1. Method for preparing the network synchronization of one of several inverters fed from a part of a photovoltaic system as a primary energy source (Q1) ( 3 ), where the inverter ( 3 ) to a power grid ( 7 ), in which - the inverter is supplied with energy by an additional energy source (Q2), - the additional energy source (Q2) is an off-grid part of the photovoltaic system and is connected in parallel to the input terminals of the first inverter, - the frequency, the phase angle and the output voltage of the inverter ( 3 ) using the additional energy source (Q2) to the conditions in the power grid ( 7 ), and in which, after adaptation, part of the primary energy source (Q1) is connected to the inverter ( 3 ) is connected.
  2. A method according to claim 1, characterized in that the additional energy source (Q2) after adaptation by the inverter ( 3 ) is disconnected before the primary energy source (Q1) with the inverter ( 3 ) is connected.
  3. A method according to claim 1, characterized in that the additional energy source (Q2) with the interposition of a blocking diode ( 15 ) permanently with the inverter ( 3 ) connected is.
  4. A method according to claim 2, characterized in that after the successful adaptation of the frequency and the phase angle of the inverter ( 3 ), this by means of its electrical contacts with the power supply network ( 7 ) before the additional power source (Q2) from the inverter ( 3 ) is separated.
  5. Method according to one of claims 1 to 4, characterized in that the additional energy source ( 2 ) via a switch ( 9 ) to the input terminals of the inverter ( 3 ) is connectable.
DE200910025363 2009-06-18 2009-06-18 Starting source inverter Active DE102009025363B9 (en)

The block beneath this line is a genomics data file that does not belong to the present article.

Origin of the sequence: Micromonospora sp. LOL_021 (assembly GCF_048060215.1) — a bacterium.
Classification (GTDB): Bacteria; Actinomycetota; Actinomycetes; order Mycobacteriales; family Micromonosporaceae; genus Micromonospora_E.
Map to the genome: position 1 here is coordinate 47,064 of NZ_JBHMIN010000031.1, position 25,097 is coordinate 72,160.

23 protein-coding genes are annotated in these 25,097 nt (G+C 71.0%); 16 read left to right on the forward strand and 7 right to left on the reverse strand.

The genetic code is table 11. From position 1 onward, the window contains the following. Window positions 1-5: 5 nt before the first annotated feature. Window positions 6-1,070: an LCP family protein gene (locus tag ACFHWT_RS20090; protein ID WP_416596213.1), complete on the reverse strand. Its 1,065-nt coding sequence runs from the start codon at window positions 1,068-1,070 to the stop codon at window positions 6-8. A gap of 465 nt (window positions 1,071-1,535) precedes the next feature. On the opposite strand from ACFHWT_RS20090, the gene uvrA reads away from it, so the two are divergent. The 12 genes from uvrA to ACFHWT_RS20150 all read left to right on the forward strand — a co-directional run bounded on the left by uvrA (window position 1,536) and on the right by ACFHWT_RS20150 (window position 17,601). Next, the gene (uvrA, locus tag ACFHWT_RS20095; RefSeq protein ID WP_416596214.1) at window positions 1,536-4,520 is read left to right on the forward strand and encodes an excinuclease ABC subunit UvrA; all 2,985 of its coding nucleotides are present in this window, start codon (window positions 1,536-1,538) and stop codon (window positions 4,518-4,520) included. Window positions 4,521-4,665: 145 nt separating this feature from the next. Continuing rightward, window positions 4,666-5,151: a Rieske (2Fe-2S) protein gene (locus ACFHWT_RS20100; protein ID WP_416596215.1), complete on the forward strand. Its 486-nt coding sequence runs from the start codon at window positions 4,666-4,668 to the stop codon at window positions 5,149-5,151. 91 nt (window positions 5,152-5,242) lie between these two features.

Priority Applications (1)

Application Number Priority Date Filing Date Title
DE200910025363 DE102009025363B9 (en) 2009-06-18 2009-06-18 Starting source inverter

Applications Claiming Priority (3)

Application Number Priority Date Filing Date Title
DE200910025363 DE102009025363B9 (en) 2009-06-18 2009-06-18 Starting source inverter
EP10006114.2A EP2267860A3 (en) 2009-06-18 2010-06-12 Start-up source for inverter for synchonisation with the electric grid
US12/818,305 US20100320842A1 (en) 2009-06-18 2010-06-18 Startup source inverter

Publications (3)

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DE102009025363A1 DE102009025363A1 (en) 2011-02-03
DE102009025363B4 DE102009025363B4 (en) 2012-03-08
DE102009025363B9 true DE102009025363B9 (en) 2012-06-21

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US (1) US20100320842A1 (en)
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DE102011103449A1 (en) * 2011-06-07 2012-12-13 E3/Dc Gmbh Device for supplying a house with electrical energy
DE102011077160A1 (en) * 2011-06-07 2012-12-13 Semikron Elektronik Gmbh & Co. Kg Solar module and method for its operation
CN103650282B (en) 2011-06-22 2016-01-20 Abb研究有限公司 Method in electric power system, controller, computer program, computer program and electric power system
DE102011106877A1 (en) * 2011-07-07 2013-01-10 Adensis Gmbh Asynchronous-photovoltaic generator
DE102011088233A1 (en) * 2011-12-12 2013-06-13 Siemens Aktiengesellschaft Photovoltaic system has self-holding device that is connected with inverter to maintain operation of inverter during insufficient power supply by photovoltaic modules
CN104076703A (en) * 2014-06-28 2014-10-01 柳州市够旺贸易有限公司 Switch turn-on controller
US10447040B2 (en) 2014-10-15 2019-10-15 Cummins Power Generation Ip, Inc. Programmable inverter for controllable grid response
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Also Published As

Publication number Publication date
EP2267860A3 (en) 2015-06-10
US20100320842A1 (en) 2010-12-23
DE102009025363B4 (en) 2012-03-08
EP2267860A2 (en) 2010-12-29
DE102009025363A1 (en) 2011-02-03